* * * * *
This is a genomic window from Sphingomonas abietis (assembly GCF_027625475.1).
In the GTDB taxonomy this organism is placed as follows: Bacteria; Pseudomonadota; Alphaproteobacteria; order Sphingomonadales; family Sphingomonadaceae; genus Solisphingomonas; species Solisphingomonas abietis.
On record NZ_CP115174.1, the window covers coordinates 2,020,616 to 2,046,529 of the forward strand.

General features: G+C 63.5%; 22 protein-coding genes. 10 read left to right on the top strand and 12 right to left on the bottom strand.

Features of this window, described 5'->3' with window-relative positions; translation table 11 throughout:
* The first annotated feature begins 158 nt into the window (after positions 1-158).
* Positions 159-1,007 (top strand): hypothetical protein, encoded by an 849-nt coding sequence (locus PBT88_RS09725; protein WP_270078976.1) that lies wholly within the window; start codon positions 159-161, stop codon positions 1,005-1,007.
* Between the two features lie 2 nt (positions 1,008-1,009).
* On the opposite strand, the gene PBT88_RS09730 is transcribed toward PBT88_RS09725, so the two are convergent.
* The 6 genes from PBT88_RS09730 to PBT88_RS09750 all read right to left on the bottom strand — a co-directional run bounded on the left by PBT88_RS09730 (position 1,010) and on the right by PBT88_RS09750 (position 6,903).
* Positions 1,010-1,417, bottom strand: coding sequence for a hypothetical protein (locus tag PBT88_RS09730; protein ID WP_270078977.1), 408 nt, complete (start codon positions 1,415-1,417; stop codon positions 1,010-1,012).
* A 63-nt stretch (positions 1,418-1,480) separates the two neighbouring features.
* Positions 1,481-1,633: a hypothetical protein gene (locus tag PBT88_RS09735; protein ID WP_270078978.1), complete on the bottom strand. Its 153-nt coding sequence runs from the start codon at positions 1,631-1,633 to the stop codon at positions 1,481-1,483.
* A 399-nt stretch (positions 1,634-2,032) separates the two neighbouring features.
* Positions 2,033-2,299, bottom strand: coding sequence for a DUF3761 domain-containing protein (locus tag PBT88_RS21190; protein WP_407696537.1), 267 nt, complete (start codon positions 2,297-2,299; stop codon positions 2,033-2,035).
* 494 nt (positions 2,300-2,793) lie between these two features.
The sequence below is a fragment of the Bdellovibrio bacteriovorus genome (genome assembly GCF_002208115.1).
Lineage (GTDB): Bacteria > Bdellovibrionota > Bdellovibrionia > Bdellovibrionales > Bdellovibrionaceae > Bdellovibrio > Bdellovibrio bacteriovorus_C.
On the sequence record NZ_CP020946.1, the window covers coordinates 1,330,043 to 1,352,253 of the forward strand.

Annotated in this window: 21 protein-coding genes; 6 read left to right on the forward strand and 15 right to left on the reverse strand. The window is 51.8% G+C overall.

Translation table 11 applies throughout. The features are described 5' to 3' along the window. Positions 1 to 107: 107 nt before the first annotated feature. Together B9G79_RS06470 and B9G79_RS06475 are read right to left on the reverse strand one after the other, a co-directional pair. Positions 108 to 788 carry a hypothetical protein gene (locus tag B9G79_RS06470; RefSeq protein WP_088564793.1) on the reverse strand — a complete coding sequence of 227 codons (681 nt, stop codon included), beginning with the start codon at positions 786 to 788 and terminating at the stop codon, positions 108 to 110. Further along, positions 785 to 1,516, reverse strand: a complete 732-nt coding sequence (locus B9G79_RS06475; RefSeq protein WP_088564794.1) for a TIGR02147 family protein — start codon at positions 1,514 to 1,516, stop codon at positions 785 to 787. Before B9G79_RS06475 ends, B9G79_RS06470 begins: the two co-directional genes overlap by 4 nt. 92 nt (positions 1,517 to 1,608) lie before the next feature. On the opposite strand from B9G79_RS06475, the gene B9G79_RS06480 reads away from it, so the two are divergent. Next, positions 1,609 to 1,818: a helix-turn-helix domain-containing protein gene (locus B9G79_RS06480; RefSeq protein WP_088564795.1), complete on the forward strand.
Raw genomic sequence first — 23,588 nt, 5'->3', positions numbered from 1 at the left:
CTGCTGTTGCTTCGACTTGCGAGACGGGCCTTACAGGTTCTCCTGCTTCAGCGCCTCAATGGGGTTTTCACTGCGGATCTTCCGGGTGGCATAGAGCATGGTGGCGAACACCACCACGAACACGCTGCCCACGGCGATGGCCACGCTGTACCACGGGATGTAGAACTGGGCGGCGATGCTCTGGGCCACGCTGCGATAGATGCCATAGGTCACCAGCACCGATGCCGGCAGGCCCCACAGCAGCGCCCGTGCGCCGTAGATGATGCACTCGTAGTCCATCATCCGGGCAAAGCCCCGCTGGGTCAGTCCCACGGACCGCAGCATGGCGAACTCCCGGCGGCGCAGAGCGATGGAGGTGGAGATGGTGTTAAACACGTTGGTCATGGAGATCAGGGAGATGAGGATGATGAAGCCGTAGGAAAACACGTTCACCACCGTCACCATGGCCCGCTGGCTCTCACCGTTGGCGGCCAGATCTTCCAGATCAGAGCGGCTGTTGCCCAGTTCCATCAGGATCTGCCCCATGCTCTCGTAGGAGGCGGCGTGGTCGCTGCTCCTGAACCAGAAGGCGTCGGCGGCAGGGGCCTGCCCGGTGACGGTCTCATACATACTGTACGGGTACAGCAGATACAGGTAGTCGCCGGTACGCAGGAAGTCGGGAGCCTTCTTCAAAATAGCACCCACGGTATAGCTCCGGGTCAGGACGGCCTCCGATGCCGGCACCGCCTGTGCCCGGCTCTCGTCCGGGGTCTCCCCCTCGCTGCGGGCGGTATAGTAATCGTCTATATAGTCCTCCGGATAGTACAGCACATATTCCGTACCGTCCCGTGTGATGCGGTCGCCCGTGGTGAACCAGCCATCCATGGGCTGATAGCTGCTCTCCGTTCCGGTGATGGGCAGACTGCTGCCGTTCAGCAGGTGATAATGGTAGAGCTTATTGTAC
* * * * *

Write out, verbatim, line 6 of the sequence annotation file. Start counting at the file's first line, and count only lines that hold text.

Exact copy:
* The first annotated feature begins 158 nt into the window (after positions 1-158).